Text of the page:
Supernatural horror is a tough thing to get right. You’d figure it would be pretty easy; all you need is some spooky offscreen sounds for most of the picture, and toss in a “ghost” or two during the climax, either with some moderately done makeup effects or half-assed CGI (it’ll be in the dark, after all…right?). Unfortunately for a lot of cheapie filmmakers, the reality is that we Fellow Fans are a bit smarter than that; we demand more from our flicks…and as the tools to make bigger and better supernatural horror films grow, so does our knowledge and, most importantly, our expectations.
That said, one of my all-time favorite “ghostly” flicks comes flyin’ outta the past from 1982 in the form of a little picture called The Entity. Starring a young Barbara Hershey (in a pretty damned brave performance) and Ron Silver, the film proved to be a bridge between “unseen” paranormal flicks like The Haunting and The Amityville Horror and later works like Poltergeist and even on up to modern stuff like the Paranormal Activity movies. It did this by dialing up the terror, showcasing violent physical interaction between the “spirit” and the characters instead of simply scaring the hell out of them.
The film brings us into the life of Carla Moran, a single mother trying desperately to make ends meet. We see her taking some typing classes, obviously seeking a better life for herself and her kids. That evening, after dinner and the kids have headed off to bed, she’s sitting in her bedroom brushing her hair, unwinding a bit before slumber. The camera moves into a close-up, and we see the tension draining from her face…when suddenly she’s struck across the cheek…hard. We see the blood bubbling from her lip as our eyes whirl about with hers, seeking the assailant, when she’s struck again, flung down by the force of this blow from nowhere. This is the beginning of a series of frightening experiences, and she’s dismayed that she may be losing her grip on reality. She seeks out the help of university psychiatrist Phil Sniederman, but his assertions that all of her experiences are psychosomatic responses to suppressed daddy issues (this guy must’ve loved his Freudian studies) fall short of ‘curing’ Carla. On the contrary, the attacks grow more fearsome, including prolonged sexual assaults (goddamn harrowing to watch, I might add; my hat’s off to Hershey for her skills in these scenes) and the breaking of her son’s arm. Finally convinced that she’s not crazy, Carla turns to local parapsychologists, who after some skepticism arrive at her home to see what they can see.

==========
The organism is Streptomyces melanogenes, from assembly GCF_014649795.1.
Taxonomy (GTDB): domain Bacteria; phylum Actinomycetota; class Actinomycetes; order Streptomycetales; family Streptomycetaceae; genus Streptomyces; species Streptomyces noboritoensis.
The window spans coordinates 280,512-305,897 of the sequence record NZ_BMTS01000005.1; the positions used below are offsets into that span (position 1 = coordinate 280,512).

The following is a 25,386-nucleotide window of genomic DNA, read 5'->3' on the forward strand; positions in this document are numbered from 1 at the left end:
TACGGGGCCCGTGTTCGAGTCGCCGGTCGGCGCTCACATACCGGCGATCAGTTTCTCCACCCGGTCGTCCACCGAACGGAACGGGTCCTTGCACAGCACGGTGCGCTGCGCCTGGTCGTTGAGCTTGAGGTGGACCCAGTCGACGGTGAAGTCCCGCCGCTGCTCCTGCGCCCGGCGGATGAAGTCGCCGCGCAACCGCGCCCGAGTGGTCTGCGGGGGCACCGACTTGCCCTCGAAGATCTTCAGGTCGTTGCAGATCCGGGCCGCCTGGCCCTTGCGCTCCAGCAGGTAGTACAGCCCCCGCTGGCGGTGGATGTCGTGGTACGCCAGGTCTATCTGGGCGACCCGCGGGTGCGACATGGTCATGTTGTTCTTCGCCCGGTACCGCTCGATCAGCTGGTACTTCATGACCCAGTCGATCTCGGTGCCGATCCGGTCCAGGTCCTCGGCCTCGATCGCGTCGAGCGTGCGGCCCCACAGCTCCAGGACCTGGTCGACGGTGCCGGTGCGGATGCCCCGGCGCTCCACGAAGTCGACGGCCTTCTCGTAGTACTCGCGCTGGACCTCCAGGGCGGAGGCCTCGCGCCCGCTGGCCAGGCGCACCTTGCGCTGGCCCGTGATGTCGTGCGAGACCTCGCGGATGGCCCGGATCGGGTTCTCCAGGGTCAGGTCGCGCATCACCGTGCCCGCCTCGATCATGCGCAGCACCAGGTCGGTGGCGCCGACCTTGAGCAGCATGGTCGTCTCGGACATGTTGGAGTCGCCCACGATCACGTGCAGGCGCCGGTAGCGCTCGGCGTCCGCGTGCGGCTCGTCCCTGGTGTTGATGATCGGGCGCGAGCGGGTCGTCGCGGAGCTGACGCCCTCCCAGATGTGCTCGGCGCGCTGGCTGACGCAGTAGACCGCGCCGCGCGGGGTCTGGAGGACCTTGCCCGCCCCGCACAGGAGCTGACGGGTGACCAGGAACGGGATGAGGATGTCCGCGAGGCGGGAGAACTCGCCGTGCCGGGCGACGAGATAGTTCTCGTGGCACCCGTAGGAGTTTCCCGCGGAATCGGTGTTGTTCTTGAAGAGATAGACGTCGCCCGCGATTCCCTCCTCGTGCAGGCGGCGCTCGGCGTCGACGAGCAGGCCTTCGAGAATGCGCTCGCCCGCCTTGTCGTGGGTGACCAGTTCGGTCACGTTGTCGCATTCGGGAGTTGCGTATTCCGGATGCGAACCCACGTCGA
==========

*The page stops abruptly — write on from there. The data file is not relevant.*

The rest of the film follows the efforts of both these early “ghost hunters” and the young psychiatrist as they all try to aid Carla in her plight; but is she haunted, or simply fucking nuts?
The first two thirds of this movie scared the living shit outta me when I first saw it as a young man somewhere back around ’85 or ’86, and that first hour still provokes some chills even after many watchings. Much of this is owed to the absolutely rock-solid performance of Barbara Hershey; we sympathize with her character as she copes with her hidden nemesis and struggles with those around her believing she’s off her rocker; we watch Carla grow in strength as fear moves to defiance, and it’s very, very well done. Another element that made this film relevant, what really put the “oh shit” factor in, is that we also have some of the simplest, yet most terrifying special effects I’ve seen in a horror movie, even unto today. The late great Stan Winston can be thanked for his work in this film, in particular the scene where we see invisible hands groping and caressing Carla’s bare body. I won’t tell you how it was done, but it’s probably the best damned effect I’ve ever seen between a “ghost” and a living person on screen. Sidney J. Furie’s direction makes maximum use of the claustrophobic feel of Carla’s tiny house and how it becomes a place of torture. His use of close-ups, coupled with Hershey’s acting chops, provide us with a terrifying experience without having to resort to exploitation (although the one scene I mentioned is a lengthy nude scene; there was really no other way it would have been as effective).
Unfortunately, late in the film there are some very dated “spiritual” graphics (seriously reminiscent of “Space Invaders”) that will really pull you out of the film, and the story completely derails during the last twenty minutes or so. Again, I won’t spoil anything, but by today’s standards, the ending is pretty damned laughable. Still, I like the flick. I’m able to respect the film for what it is and when it was made, and despite its shortcomings I find it a fun watch; granted, the pitfalls I pointed out slap me in the teeth, but I find the genuinely spooked-out feeling that the rest of film gives me worth it; the movie just has that unnamable something that I really like about it, despite the fall from the wagon at the end. I don’t blame anyone for not being a weirdo like me. =)
The film is based on the book by Frank D. Felitta about an allegedly true story; I have my own opinions, but I will never debate them here. I’m reviewing a film, and only the film. That said, if you’re the kind of person that digs ghost movies, older horror flicks, or both, you should definitely put this one on your watch list, if for no other reason than Hershey’s display of talent and Winston’s earlier work…but if you’re really one of the above kinda folks, I think you’ll find more value to it than just that.
And that’s my fifth of a dime for this one.
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